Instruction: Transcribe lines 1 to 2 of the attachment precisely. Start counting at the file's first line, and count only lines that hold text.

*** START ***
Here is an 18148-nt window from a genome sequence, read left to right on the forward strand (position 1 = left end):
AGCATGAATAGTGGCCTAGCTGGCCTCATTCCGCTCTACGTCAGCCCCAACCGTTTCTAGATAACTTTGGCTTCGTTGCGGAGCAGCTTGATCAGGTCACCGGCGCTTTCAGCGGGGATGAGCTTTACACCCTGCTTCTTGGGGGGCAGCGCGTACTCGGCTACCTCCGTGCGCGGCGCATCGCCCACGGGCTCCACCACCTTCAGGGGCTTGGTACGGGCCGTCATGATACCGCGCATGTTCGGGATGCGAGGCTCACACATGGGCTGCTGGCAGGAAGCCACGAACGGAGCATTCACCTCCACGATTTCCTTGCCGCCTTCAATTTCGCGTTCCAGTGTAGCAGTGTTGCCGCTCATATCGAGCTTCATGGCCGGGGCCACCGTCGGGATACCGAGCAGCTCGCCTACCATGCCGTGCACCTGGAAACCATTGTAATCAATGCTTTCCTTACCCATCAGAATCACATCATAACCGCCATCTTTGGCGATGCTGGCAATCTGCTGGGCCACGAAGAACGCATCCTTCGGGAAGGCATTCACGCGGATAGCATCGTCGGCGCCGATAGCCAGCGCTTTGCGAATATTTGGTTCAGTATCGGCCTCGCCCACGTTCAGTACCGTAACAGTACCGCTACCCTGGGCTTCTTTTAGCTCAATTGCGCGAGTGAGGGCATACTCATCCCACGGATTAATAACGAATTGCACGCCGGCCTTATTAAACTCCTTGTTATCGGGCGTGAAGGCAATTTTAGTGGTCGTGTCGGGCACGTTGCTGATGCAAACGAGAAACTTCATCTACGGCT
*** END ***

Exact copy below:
Here is an 18148-nt window from a genome sequence, read left to right on the forward strand (position 1 = left end):
AGCATGAATAGTGGCCTAGCTGGCCTCATTCCGCTCTACGTCAGCCCCAACCGTTTCTAGATAACTTTGGCTTCGTTGCGGAGCAGCTTGATCAGGTCACCGGCGCTTTCAGCGGGGATGAGCTTTACACCCTGCTTCTTGGGGGGCAGCGCGTACTCGGCTACCTCCGTGCGCGGCGCATCGCCCACGGGCTCCACCACCTTCAGGGGCTTGGTACGGGCCGTCATGATACCGCGCATGTTCGGGATGCGAGGCTCACACATGGGCTGCTGGCAGGAAGCCACGAACGGAGCATTCACCTCCACGATTTCCTTGCCGCCTTCAATTTCGCGTTCCAGTGTAGCAGTGTTGCCGCTCATATCGAGCTTCATGGCCGGGGCCACCGTCGGGATACCGAGCAGCTCGCCTACCATGCCGTGCACCTGGAAACCATTGTAATCAATGCTTTCCTTACCCATCAGAATCACATCATAACCGCCATCTTTGGCGATGCTGGCAATCTGCTGGGCCACGAAGAACGCATCCTTCGGGAAGGCATTCACGCGGATAGCATCGTCGGCGCCGATAGCCAGCGCTTTGCGAATATTTGGTTCAGTATCGGCCTCGCCCACGTTCAGTACCGTAACAGTACCGCTACCCTGGGCTTCTTTTAGCTCAATTGCGCGAGTGAGGGCATACTCATCCCACGGATTAATAACGAATTGCACGCCGGCCTTATTAAACTCCTTGTTATCGGGCGTGAAGGCAATTTTAGTGGTCGTGTCGGGCACGTTGCTGATGCAAACGAGAAACTTCATCTACGGCT